10 things from your car
Suggested items: used food and drink containers; old maps, tickets and receipts

10 things from your computer/devices
Suggested items: apps you don’t use, downloaded files you no longer need, anything on your desktop

10 things from storage
Suggested items: leftover paint you’ll never use again, garden pots you don’t use, old luggage

Looking for more items to declutter? Check out this list of 101 Things to Declutter

Your Organized Kitchen

A well organized and decluttered kitchen will vastly improve the functionality of your cooking space. By implementing the tips and tricks suggested here, your kitchen will be easier to clean, you’ll minimize food waste and improve your cooking efficiency.  I recommend dedicating one weekend afternoon to kitchen reorganization; I promise this time investment will pay off in the long term.

Declutter your kitchen. Decluttering is key to kitchen efficiency. Your kitchen is the most used space in the home with its primary purpose is to cook and store food. If you have items in the cupboards or floating around the counters that do not support your cooking efforts, like paperwork and old batteries, then these don’t belong in the kitchen.

  • Clear the countertop. A counter’s primary purpose is for food preparation. The less stored on your countertop the more sanitary and easier it will be to clean. Think of your kitchen counter as prime real estate. Keep items on the counter to a bare minimum. I recommend installing a magnetic wall rail system for your knives and kitchen scissors. Place all utensils, spatulas, and cutlery in drawers with dividers.
  • Re-home appliances. Appliances tend to clutter up countertops; and, and all of them need to be stored there. Appliances that you use daily such as a water kettle, coffee machine, or toaster deserve prime spots. Everything else should be stored elsewhere and taken out as needed.
  • Weed out your cooking tools. Kitchen gadgets you never use or multiples, un-opened wedding gifts like ice-cream makers, leftover party supplies, holiday serving platters, cocktail accessories, BBQ equipment; they can all creep into the cupboards and onto the shelves of our kitchen crowding the space needed for our everyday items.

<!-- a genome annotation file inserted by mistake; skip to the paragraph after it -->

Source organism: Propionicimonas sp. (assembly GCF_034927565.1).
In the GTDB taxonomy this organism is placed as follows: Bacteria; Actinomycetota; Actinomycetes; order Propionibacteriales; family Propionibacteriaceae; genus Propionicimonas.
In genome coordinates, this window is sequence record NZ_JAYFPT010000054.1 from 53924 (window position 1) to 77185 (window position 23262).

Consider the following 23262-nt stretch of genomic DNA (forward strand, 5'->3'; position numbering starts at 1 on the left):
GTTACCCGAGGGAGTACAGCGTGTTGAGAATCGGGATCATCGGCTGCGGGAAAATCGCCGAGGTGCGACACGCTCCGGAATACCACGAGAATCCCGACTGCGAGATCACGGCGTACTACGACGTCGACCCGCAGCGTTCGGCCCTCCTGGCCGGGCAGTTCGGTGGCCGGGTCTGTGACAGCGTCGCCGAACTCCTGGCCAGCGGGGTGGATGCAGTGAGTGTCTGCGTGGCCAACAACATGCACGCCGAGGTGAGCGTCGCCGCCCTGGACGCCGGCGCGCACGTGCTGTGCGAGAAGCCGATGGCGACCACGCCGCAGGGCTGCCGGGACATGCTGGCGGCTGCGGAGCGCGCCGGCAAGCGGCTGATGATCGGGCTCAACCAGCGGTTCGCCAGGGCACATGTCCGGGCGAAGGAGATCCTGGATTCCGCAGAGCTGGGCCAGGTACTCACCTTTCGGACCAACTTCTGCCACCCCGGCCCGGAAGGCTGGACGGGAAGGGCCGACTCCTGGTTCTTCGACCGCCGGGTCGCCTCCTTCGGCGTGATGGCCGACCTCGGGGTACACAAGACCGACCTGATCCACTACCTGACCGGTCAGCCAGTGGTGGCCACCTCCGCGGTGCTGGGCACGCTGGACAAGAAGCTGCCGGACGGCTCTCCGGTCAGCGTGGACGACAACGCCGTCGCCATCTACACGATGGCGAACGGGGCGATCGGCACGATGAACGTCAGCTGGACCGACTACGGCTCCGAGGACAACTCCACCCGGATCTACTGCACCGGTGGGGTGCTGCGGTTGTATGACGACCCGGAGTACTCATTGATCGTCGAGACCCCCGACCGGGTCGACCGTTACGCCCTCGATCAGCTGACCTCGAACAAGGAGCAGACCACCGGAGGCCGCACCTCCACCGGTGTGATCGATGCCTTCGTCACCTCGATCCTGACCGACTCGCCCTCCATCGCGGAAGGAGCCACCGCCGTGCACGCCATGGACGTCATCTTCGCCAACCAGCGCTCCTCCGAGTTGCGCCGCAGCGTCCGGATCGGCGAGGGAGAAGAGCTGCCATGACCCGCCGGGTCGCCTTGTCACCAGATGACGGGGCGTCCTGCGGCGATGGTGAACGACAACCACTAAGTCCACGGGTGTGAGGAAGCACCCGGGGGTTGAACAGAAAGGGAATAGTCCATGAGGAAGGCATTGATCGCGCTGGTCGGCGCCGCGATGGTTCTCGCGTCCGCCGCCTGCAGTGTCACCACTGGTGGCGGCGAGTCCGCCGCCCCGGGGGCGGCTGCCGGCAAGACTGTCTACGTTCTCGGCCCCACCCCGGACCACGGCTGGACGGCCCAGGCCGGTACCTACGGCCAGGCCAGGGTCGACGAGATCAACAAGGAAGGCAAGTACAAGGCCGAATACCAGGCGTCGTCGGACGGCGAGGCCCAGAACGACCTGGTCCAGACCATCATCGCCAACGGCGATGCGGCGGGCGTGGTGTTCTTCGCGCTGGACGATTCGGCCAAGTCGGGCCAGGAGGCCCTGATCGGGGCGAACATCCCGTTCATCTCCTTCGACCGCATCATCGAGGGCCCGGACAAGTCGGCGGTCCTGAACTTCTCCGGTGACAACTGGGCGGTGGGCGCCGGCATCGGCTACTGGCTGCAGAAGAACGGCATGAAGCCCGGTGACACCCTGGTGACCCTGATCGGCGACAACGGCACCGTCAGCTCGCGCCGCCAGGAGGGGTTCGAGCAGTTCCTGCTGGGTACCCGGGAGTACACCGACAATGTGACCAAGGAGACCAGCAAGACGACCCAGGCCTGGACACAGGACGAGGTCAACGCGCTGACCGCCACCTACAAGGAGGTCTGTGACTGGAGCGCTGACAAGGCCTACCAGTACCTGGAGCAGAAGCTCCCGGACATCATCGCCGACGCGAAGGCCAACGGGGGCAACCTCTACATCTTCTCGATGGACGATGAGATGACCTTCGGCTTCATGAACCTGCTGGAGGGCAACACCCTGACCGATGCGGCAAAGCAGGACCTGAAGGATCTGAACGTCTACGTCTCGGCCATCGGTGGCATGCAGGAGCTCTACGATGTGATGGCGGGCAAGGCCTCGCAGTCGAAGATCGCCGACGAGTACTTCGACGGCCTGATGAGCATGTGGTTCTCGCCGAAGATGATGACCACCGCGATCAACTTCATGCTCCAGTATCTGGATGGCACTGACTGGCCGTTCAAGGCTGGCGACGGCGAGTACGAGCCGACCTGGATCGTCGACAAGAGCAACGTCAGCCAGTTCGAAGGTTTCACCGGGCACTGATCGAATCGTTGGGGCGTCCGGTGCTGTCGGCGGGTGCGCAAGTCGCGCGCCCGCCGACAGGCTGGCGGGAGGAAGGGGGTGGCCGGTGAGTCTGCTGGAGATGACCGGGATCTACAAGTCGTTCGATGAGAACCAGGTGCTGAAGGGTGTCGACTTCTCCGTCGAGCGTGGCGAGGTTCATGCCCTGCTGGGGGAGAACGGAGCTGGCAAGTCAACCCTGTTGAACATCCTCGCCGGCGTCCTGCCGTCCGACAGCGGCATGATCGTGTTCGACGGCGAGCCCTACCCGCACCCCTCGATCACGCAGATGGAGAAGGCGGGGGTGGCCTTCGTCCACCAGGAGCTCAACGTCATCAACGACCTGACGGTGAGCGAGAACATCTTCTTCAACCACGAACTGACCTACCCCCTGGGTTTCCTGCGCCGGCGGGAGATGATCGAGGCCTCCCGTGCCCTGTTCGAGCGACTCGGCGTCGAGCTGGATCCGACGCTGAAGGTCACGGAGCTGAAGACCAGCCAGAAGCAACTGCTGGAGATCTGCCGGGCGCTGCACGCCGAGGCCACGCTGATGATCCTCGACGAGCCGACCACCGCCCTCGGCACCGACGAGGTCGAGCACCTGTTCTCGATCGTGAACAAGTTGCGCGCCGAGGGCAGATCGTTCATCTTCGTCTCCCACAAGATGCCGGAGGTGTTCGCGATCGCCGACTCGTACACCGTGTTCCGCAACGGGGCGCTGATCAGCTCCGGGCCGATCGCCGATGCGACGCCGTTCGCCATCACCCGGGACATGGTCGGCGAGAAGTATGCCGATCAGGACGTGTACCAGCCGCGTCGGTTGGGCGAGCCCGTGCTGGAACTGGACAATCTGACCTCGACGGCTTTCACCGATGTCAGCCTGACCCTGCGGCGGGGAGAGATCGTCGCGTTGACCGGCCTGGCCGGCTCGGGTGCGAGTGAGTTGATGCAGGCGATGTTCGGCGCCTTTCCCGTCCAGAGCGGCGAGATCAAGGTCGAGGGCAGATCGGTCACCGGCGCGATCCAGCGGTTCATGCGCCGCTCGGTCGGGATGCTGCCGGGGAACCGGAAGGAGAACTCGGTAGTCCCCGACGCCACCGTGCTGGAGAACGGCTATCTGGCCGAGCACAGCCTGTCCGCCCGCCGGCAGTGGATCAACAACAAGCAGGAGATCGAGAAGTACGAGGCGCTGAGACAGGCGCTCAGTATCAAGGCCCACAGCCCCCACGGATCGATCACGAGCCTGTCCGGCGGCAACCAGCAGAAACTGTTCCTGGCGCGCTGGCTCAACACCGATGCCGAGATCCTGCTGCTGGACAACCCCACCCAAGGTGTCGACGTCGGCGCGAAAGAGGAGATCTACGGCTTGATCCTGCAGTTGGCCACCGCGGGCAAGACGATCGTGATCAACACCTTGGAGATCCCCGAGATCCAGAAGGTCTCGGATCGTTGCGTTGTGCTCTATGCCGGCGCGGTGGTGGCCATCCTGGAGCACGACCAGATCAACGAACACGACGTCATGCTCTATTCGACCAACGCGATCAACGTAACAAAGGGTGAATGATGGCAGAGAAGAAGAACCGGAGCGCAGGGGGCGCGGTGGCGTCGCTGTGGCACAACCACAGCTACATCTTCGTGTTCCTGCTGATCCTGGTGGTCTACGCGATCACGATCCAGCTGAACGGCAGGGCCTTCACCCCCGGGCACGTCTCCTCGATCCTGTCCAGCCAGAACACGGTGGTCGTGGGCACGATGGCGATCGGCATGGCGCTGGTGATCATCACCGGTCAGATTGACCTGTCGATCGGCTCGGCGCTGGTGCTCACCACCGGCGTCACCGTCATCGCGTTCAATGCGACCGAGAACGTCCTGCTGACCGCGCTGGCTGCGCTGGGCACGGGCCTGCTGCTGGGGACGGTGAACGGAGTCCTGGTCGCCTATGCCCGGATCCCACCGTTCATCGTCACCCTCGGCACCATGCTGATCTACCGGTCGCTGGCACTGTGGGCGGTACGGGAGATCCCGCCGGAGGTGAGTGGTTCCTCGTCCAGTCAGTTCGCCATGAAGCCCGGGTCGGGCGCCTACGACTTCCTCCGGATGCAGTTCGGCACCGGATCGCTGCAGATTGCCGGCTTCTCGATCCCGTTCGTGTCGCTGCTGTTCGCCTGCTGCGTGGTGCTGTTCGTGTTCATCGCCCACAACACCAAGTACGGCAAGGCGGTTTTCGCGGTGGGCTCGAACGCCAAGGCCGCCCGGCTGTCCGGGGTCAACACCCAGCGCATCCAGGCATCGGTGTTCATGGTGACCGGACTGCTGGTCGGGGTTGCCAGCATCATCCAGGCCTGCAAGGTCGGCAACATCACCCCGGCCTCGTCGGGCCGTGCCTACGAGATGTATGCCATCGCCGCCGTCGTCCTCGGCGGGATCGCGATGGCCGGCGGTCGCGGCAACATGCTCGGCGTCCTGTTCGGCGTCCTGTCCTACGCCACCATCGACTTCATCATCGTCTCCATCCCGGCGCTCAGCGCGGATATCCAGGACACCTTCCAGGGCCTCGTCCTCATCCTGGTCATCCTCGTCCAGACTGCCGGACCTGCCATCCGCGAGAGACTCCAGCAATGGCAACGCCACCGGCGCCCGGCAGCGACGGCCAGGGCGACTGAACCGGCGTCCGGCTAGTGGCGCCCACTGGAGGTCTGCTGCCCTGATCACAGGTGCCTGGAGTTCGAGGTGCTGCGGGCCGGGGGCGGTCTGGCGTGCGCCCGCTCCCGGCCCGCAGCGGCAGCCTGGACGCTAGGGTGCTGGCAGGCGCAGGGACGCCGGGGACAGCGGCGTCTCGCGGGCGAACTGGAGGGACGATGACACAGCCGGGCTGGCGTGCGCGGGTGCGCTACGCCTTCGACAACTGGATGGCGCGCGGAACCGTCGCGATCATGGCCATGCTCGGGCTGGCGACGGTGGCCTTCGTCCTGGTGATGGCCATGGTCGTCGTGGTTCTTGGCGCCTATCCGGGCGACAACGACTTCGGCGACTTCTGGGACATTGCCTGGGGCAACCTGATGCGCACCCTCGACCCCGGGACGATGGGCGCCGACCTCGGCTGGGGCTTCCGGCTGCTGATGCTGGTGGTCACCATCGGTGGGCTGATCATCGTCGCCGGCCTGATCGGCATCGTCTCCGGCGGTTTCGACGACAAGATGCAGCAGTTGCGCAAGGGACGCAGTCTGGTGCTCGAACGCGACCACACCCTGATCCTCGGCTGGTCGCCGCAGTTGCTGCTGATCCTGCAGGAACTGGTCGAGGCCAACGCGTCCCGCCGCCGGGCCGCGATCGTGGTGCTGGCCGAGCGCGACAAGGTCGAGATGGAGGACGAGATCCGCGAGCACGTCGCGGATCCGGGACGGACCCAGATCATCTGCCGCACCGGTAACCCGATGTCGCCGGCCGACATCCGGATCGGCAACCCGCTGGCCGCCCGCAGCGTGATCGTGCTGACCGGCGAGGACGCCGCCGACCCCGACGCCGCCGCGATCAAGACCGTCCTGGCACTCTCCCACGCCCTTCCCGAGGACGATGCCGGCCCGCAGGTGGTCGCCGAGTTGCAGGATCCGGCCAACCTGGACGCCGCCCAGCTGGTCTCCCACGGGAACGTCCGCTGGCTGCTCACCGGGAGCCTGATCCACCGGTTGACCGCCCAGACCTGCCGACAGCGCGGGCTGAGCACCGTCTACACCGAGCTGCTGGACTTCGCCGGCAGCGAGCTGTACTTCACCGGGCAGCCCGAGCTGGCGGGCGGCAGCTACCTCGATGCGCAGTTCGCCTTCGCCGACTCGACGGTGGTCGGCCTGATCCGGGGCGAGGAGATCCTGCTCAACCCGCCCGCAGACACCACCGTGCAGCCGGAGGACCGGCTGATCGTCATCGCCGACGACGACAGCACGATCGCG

• Find new homes for less used items. Do you use your appliances or fancy dishes less than once a month? Find a more suitable storage area for them to make space for the everyday. Cookbooks do not always need to be housed in the kitchen. If you are short on shelf space, consider moving these to a bookshelf in the living room.  

The action triangle. A well-designed kitchen is based on a triangular configuration between the sink, stovetop, and refrigerator. The primary goal of the triangular configuration is to keep major work stations near the cook and minimize the need for unproductive walking around. Understanding the layout of your kitchen will help when organizing your cooking and storage zones.

  • Store in line with the action triangle. Most people look at an item and then look for the nearest available space that it will fit. Designate cooking and storage zones and rearrange shelves or cupboards to accommodate an item, so long as it fits within its zone. Pots and pans near the stovetop and glassware/dishes near the sink.
  • Keep staples within easy reach. Store herbs and spices in glass jars near the stove but away from heat. Open shelving is great if you have space, otherwise, organize them in a nearby drawer. Store seasonings that you use the most on the counter next to the stove.
  • Store similar items together. For optimum efficiency, dedicate one cupboard/drawer to baking tools (tins and trays, silicone molds, and measuring devices) and one near the stovetop for cooking essentials (spoons and spatulas). Store your cutting boards flat in a drawer or vertically in a cupboard. Graters, mandolins, and other small prepping tools can be kept in the same cupboard/drawer.
  • Divide the pantry. Sort and store spices, dry ingredients, canned goods, and other non-perishables as they would be grouped and stored in the supermarket. Storing items this way will save space and make it easier to quickly see what supplies may need replenishing on the next grocery run.

Maximize storage space.Storing like with like helps you save space and creates more usable kitchen space. Here are some of my tips for making the most of your storage space.